From the soul world there is Baby Washington (pictured), whose That's How Heartaches Are Made came out on Sue in the UK in 1964, Gino Parks, an early Motown artist, Chris Clark, the label's first white singer, and New Orleans artists Charles Brimmer and Richard Caiton. 60s garage rock is always well represented at the Stomp, which this time includes the Standells, of Dirty Water fame, the Sloths, Ty Wagner and the Guanga Dyns. Rockabilly is represented by Bobby Crown and regular UK visitor Charlie Gracie, while country soul singer George Perkins is also on the bill. There are also a couple of R and B artists - Sonny Green and Boogaloo - and James Alexander, one of the original Bar-Kays.
Many of the names on the list will inevitably raise the inquiry: who? They are obscure and unknown, even to the most dedicated music lovers. But that's the point of the Stomp. Organiser Ira Padnos has an uncanny knack of finding performers who are all but forgotten, but still have something to offer.
Maybe this year will be one when I will be making not one, but two trips to the Big Easy. I'm off to Nashville next month and then travelling with three friends through Alabama to New Orleans where we will catch some of Jazz Fest. The Stomp line up looks like a second visit this year is essential.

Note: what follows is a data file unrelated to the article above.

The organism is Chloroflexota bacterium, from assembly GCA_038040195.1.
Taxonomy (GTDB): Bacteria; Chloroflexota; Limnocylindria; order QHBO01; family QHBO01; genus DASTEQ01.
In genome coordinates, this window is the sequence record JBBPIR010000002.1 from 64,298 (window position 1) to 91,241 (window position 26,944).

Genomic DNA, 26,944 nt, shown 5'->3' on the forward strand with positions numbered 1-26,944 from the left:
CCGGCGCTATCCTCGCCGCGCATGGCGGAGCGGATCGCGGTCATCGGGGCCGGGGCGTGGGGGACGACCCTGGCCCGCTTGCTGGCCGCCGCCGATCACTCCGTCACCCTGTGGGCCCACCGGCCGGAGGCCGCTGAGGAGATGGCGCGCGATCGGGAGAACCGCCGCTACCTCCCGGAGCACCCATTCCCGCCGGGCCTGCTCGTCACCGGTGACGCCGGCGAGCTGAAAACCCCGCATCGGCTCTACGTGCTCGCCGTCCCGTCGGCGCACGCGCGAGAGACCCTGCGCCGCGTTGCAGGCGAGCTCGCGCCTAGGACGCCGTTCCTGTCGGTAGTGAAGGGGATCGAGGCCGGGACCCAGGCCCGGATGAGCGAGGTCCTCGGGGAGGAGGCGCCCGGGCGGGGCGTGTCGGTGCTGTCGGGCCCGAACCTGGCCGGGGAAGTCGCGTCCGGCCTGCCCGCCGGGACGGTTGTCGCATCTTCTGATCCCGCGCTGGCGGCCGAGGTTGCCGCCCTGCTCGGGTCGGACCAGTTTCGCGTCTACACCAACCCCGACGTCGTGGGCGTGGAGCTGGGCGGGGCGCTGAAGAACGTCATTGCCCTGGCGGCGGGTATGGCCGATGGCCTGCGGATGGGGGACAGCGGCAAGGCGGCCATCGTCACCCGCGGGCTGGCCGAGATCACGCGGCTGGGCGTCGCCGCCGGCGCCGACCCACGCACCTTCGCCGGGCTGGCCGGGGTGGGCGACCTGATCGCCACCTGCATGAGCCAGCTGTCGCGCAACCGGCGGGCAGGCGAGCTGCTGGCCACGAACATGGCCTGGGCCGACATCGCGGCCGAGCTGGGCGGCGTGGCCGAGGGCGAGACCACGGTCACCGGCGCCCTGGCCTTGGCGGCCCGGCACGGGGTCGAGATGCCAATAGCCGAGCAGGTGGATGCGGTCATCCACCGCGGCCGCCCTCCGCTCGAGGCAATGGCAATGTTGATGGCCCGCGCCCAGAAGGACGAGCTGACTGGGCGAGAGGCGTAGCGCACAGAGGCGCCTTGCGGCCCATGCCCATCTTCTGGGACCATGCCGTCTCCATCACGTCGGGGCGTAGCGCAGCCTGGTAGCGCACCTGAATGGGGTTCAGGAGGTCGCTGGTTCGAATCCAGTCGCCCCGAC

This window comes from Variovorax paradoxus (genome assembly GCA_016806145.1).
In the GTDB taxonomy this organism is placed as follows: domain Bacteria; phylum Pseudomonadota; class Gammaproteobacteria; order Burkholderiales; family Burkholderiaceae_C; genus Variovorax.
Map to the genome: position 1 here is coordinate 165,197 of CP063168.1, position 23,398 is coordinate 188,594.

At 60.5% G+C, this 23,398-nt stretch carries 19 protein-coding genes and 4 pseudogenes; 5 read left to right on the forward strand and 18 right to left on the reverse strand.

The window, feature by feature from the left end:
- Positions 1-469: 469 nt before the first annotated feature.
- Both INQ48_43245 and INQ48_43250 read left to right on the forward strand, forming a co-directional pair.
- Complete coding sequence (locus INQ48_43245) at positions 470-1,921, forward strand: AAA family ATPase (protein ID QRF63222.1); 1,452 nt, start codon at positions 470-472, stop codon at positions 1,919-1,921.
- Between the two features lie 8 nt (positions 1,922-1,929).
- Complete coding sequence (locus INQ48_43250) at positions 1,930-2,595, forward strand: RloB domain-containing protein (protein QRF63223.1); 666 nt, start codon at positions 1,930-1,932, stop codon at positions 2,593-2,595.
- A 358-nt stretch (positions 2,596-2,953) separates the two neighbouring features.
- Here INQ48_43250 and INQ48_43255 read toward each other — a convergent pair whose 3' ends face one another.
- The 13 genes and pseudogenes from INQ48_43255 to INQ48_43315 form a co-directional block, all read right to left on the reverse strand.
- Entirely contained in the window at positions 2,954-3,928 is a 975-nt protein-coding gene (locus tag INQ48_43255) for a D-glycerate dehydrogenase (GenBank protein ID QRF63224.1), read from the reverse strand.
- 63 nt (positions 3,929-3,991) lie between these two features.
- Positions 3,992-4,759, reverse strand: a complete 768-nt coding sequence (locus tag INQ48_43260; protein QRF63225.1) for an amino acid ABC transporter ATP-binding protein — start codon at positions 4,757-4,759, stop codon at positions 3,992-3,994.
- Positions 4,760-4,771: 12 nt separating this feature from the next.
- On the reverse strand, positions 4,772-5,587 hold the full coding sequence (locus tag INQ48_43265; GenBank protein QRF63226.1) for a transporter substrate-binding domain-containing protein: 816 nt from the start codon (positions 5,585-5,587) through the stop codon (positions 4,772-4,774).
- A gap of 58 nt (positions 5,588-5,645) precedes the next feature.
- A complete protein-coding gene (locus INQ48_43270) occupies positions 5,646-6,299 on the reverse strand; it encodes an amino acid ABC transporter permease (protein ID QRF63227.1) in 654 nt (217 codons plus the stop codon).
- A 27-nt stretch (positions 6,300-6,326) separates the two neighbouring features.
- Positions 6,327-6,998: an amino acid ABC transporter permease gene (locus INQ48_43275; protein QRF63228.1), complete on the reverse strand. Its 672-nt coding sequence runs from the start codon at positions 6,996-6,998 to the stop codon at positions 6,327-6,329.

Thursday, March 07, 2013

Four more gone

Another day and another batch of music deaths, sadly.
Guitarist Alvin Lee, founder of rock band Tens Years After, was just 15 when he formed his first band the Jaybirds who initially made their name in Hamburg as did many bands of the early sixties including, of course, the Beatles. Returning to London the band changed its name to Ten Years After and gained a residency at the Marquee Club. The band's first album came out on Deram in 1967 and the success of the band was assured with an appearance at the Woodstock Festival two years later. Other albums included Undead, Stonedhenge, Ssssh! and Cricklewood Green and the band toured the US 28 times in seven years. Subsequently Alvin made several solo albums including On The Road To Freedom, with gospel singer Myron Le Fevre, Pump Iron and Let It Rock. He continued recording into the 21st century. Aged 68, Alvin died from complications arising from routine surgery.
Another death is that of American soul singer Jewel Akens, whose best known record The Birds And The Bees, recorded for Era, sold over a million copies and made the UK top 30. The follow up Georgie Porgie was less successful and he later toured with a group of fake Coasters. In 1973 he co-produced the album Super Taylors, featuring soul singers Ted Taylor and Little Johnny Taylor.
Bobby Rogers, a member of the Miracles from its earliest days in 1956, is another soul man to have passed on, aged 73. He remained a member of the group until 2011. His cousin, Claudette Rogers, also a member of the group, later married Smokey Robinson.